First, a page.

CBS’ “60 Minutes” and the Post deserve credit for an investigation that was broadcast and published on October 15. It reported that as the opioid epidemic raged, Congress in the spring of 2016 stripped the Drug Enforcement Administration from its strongest weapon against drug companies that are suspected of providing large quantities of prescription narcotics to the public. The law made it virtually impossible for DEA to freeze suspicious drug shipments from the companies.

The reporting had at least one significant result: It highlighted the fact that the legislation had been spearheaded by Rep. Tom Marino (R-PA), who had been nominated by President Trump as the director of the White House Office of National Drug Control Policy (popularly known as the “drug czar.”) After all of the publicity, Marino withdrew his candidacy.

The Post has long been ahead of the curve in reporting on the drug industry’s role in the crisis. On April 3, the newspaper published a lengthy story detailing the federal government’s failure to file criminal charges against Mallinckrodt Pharmaceuticals for failing to report suspicious orders of 500 million pills it manufactured that were distributed in Florida between 2008 and 2012. The firm ended up agreeing to pay a $35 million fine, a sum one government official described as “chump change” for the company.

The Cincinnati Enquirer, located in the heart of the area most affected by the opioid epidemic, published a special report on Sept. 10 headlined “Seven Days of Heroin: This Is What An Epidemic Looks Like.”

As described by Nieman Storyboard, during one week in July, the newspaper sent more than 60 reporters, photographers and videographers to document the impact of heroin in the Cincinnati area. They went to jails, courts, methadone clinics and psychiatric hospitals. The reporting included witnessing overdoses, listening to 911 calls, attending recovery meetings and riding with police officers who were looking for users and dealers.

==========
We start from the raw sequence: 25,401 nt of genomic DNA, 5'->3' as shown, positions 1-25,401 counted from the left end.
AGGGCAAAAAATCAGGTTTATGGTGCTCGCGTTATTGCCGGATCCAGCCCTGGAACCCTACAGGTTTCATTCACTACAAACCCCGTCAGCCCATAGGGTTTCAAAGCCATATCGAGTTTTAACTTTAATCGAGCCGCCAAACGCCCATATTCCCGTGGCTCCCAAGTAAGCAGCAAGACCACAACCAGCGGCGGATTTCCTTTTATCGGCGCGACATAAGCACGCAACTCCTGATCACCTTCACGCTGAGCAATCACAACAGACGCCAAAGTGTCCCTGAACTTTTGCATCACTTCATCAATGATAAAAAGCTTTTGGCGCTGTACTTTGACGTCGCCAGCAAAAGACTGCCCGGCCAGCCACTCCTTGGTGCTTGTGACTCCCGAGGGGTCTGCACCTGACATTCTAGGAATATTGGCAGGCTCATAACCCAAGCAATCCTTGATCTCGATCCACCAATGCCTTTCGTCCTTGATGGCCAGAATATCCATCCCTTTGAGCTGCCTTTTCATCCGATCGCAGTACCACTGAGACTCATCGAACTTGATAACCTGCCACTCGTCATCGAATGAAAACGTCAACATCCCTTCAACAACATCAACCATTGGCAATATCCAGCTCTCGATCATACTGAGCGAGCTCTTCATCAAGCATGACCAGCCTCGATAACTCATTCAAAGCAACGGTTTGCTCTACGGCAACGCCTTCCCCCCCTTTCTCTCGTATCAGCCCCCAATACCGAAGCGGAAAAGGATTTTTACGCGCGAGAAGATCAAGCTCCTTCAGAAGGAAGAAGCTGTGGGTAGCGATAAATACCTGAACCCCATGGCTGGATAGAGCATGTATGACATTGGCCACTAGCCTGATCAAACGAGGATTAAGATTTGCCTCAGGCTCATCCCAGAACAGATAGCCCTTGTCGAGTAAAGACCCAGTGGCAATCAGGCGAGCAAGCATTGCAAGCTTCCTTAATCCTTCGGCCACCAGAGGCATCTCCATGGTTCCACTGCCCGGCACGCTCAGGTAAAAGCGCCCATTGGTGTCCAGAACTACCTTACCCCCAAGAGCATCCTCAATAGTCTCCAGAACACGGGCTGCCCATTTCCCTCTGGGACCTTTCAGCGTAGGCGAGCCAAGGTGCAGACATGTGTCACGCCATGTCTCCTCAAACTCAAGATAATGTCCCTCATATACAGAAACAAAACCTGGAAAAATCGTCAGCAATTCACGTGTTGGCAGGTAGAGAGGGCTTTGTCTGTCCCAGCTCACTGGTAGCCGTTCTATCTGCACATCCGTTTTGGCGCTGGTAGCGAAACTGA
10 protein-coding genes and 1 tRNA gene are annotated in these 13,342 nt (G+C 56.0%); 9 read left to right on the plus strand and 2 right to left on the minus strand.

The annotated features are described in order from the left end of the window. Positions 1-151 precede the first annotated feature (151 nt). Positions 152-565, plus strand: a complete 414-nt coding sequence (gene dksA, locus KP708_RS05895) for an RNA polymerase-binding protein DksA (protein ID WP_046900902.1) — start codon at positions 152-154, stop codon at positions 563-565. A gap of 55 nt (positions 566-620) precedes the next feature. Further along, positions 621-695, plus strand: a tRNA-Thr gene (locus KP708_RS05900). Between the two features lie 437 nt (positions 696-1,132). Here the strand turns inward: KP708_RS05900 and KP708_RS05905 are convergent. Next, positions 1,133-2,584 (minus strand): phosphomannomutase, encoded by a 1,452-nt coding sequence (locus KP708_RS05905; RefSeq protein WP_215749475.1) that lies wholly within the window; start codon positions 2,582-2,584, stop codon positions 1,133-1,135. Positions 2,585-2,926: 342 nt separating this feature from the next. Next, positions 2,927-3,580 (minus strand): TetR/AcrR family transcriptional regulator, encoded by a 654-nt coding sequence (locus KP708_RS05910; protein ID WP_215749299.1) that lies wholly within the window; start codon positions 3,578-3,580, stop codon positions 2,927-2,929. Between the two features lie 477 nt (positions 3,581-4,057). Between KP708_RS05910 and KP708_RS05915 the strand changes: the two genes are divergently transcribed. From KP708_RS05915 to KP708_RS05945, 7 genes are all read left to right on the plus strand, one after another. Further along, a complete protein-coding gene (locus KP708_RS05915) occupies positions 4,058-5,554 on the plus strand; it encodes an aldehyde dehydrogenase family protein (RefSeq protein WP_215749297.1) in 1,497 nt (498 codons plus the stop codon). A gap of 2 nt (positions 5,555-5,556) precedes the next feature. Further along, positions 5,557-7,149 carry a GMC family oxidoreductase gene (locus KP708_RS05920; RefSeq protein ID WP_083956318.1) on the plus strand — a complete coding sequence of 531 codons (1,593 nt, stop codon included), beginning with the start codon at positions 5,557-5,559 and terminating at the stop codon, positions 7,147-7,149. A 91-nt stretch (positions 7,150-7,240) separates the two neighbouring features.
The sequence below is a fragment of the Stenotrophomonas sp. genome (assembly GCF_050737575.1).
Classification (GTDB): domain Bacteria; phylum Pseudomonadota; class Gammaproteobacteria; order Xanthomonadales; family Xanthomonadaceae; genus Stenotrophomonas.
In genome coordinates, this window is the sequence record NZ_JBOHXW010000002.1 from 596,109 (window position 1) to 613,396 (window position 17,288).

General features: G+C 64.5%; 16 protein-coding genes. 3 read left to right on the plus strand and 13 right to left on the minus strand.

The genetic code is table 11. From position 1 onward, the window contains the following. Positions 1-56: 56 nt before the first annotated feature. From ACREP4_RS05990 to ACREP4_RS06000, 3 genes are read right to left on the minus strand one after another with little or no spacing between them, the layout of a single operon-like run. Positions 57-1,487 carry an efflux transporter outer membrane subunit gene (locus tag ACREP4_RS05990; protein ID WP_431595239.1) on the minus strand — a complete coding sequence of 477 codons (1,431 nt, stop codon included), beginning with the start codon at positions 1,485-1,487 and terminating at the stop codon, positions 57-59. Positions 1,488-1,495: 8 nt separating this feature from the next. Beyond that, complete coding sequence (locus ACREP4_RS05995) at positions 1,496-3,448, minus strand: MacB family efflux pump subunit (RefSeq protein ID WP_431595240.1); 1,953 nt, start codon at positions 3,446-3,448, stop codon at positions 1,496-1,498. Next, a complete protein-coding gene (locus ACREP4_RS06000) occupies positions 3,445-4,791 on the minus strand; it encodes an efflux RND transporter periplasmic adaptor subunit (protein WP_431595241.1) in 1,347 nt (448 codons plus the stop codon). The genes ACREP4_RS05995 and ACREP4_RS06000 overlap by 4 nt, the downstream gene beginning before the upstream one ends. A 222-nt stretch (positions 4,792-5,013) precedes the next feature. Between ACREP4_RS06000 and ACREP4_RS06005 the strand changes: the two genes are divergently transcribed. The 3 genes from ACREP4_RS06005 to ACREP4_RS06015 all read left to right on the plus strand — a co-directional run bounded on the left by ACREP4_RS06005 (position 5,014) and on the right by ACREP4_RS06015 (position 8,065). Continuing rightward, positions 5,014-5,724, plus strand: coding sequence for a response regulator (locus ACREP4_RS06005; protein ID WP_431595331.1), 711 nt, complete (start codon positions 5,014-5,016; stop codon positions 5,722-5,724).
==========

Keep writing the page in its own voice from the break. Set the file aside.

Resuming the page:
They tallied 18 deaths and 180 overdoses during the week.

Nieman Storyboard called the paper’s effort “a riveting portrait of the human face of heroin. Instead of a traditional narrative, the project was presented largely as a series of chronological vignettes, interspersed with photos, social media posts, 911 recordings and rap lyrics. The mixed-media collage effectively showed that virtually no local geography or institution was left untouched by heroin.”

In the New York Times on June 18, freelance journalist Sam Quinones contributed a strong piece about an effort by two dozen county jails in Kentucky to start “therapeutic communities” for their increasing population of addicts.

These and other stories are indications that the media have covered the opioid crisis both as a public health emergency and as a criminal justice challenge. This contrasts with the treatment of the crack cocaine surge of the 1980s, which was mostly reported on the topic as a law enforcement issue.

Media coverage also highlighted the business aspect of the opioid crisis. “Mexican heroin is flooding the US, and the Sinaloa cartel is steering the flow,” was the headline to a Business Insider piece last fall, referring to the band of traffickers formerly headed by Joaquin El Chapo Guzman.



Sexual abuse in the U.S. may not have increased, but news media coverage of it has intensified notably, as it seemed that hardly a week went by in late 2017 before another celebrity was accused of harassment, some of it dating from decades earlier.

At least one case from years past already had attracted considerable interest before the year began: Accusations against comedian Bill Cosby in the form of a criminal case filed in the Philadelphia suburbs. A well-covered trial ended up with a hung jury.

The issue exploded again onto the front pages in early October, when the New York Times published an extensive report that Hollywood producer Harvey Weinstein had quietly settled at least eight sexual harassment complaints over three decades. It was not clear in early 2018 that any of the numerous accusations against Weinstein would lead to a criminal case, but the Weinstein story has set the backdrop for a number of other prominent charges against entertainment and media figures as well as politicians, such as U.S. Sen. Al Franken (D-MN), who was pressured to resign after he was accused of abuse in several cases.